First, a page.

These may lead you to other such divisions or re-starts, and of course you can look up BC / AD as we discussed yesterday.

But my larger point is that your topic could possibly expand from the BCE / CE foundation to other such efforts. Probably the Romans had some similar way to keep up with years that I’ve read of but now forgotten.

Beau Manshack

The Era of The Modernist: The New Wave in 1960s Science Fiction

Whenever I find myself playing a video game with sci-fi themes, I always end up researching authors Philip K. Dick and Harlan Ellison. Seeing how Dick portrays his future vision of our world as being ruined from man's own actions makes me want to discover if he believed we had the ability to avoid the Dystopian future of Do Androids Dream of Electric Sheep. Themes of evolution are also heavily present in this novel when questioning the theme of identity with Dick’s replicants. When I learn more about alternative futures in the course, I will read the novel (while referencing the tv series) The Man in The High Castle, then tie it in to themes presented in H.G. Wells’, The Time Machine.  

Ellison’s mixture of post-apocalypse brought on by the advancement of technology fascinated me in his award-winning short story I Have No Mouth, and I Must Scream. His take on apocalypse is a unique one as it revolves around a ruined future brought on by a high-tech dystopia that leads the world into a horrifying low-tech. Like Dick, Ellison also explored the idea of identity with his robotic characters, the main difference is that Ellison’s are more malicious in their nature as seen with his psychotic A.I. overlord, AM. The big question stemming from 1960’s sci-fi tends to be the following—are we losing ourselves in the process of technological evolution? My paper will attempt to answer that question.

Instructor’s response to research proposal: Your proposal is well-written and interesting in its own right, but it may be more appropriate for a standard literary essay instead of the research report assignment we’re dealing with. That is, you’re not going to be analyzing primary texts by authors like Dick or Ellison, though your research could review critical articles about them, or you could write a report on either of their careers. But overall the purpose of this research report is more informative than interpretive, though your information can be about the interpretations offered regarding Dick’s or Ellison’s fiction experiments with technological evolution. So don’t lose the inspiration of this proposal, but reconsider it in terms of what you want to find out, what you want to learn and share with your reader about what you learned. Having a look at some of the final research reports on Model Assignments may help you get more of a sense of the expectations. Anyway welcome to submit another research report at any time before the midterm, or discuss with me how you can bend this proposal to meet the assignment. Nothing lost so far.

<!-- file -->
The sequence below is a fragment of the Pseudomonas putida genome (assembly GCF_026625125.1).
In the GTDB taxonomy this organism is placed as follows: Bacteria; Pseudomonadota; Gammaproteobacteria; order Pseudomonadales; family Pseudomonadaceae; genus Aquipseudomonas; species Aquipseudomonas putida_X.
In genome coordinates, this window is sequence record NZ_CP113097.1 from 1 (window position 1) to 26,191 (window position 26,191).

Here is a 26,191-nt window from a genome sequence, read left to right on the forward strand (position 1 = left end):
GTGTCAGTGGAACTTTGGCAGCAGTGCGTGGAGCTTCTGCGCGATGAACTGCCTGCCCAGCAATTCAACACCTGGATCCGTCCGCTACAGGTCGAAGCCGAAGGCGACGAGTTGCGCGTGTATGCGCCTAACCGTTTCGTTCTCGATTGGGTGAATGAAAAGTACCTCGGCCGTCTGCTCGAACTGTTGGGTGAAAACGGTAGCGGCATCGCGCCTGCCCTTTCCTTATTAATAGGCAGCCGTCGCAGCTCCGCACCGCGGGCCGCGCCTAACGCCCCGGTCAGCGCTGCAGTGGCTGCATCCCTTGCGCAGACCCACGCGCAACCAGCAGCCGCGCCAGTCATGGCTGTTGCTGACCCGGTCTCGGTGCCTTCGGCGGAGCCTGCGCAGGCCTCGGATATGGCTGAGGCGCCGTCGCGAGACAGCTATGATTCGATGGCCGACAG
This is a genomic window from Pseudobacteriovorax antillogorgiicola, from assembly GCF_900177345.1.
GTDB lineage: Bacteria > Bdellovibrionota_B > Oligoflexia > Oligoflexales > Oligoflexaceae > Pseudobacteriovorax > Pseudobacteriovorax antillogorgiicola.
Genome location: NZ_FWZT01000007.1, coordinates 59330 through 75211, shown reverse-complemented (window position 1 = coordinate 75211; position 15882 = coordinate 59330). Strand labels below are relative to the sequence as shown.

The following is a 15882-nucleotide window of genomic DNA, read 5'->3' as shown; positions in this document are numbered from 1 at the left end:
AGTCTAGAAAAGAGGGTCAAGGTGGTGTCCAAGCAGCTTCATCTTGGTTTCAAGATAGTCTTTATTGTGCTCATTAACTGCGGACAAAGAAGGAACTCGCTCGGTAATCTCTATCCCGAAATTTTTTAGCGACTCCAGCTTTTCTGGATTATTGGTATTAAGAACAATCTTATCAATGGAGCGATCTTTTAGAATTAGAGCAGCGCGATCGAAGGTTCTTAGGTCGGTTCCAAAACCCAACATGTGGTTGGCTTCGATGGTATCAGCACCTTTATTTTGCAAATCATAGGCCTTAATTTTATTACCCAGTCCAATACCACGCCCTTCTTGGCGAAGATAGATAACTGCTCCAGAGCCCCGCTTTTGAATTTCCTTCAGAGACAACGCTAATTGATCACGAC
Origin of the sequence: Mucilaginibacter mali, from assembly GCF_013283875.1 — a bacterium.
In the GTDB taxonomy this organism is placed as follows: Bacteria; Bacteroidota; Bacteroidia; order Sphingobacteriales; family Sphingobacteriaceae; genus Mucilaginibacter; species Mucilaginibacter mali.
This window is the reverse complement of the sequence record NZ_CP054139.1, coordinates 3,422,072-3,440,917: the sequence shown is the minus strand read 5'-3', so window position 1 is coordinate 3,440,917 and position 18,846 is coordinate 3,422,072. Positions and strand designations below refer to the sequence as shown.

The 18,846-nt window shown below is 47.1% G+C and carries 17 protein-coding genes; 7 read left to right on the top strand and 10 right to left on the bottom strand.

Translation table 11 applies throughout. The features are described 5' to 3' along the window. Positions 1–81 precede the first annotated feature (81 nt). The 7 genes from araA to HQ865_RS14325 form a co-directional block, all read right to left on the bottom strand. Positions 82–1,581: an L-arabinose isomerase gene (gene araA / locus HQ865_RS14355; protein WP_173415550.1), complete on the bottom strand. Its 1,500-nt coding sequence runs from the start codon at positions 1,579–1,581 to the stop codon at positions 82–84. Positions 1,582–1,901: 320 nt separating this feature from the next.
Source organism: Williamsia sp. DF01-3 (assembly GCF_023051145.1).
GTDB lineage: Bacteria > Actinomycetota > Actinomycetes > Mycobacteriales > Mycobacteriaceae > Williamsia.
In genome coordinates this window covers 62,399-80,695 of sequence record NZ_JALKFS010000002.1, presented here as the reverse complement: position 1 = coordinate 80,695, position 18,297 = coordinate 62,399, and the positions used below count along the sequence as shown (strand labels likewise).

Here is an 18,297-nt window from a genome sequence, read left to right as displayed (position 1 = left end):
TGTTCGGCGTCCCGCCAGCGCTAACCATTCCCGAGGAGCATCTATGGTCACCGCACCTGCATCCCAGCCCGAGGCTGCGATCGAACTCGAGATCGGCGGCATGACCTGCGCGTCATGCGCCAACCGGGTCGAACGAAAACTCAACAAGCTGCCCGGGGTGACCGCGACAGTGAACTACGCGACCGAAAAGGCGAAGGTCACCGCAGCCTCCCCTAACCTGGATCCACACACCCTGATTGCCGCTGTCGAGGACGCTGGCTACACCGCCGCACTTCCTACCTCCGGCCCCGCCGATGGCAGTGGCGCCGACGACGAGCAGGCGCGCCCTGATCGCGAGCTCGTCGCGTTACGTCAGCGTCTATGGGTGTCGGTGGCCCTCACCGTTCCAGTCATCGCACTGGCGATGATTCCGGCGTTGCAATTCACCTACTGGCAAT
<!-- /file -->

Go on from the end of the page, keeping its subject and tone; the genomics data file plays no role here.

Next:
Lucero Nguyen





Breanna Runnels

Escaping the Future

          After reviewing the future narrative, it is clear that the genre entails pieces of almost every other genre. There is romance, coming of age, and many more. For the research paper purposes, I would like to focus on one aspect that is common yet constantly changing through these stories. There is a constant narrative of escaping throughout the literature of the future. Though it is constantly changing in the aspect of what they are escaping from, there is a constant need to escape from the world that they are in.

          Through the readings we have done so far, it is a quick realization that Lauren is escaping from her life in Parable of the Sower. She has a consistent plan for getting away from her community and brand herself a new life and religion. She escapes from many physical struggles on her journey as well as overcoming mental hurdles. Another piece that deals with escaping is “Stone Lives”. He is escaping from a life of darkness (literally) and into a successful and educationally built life. Though he is thrust into his roles quickly, he is learning and advancing quickly.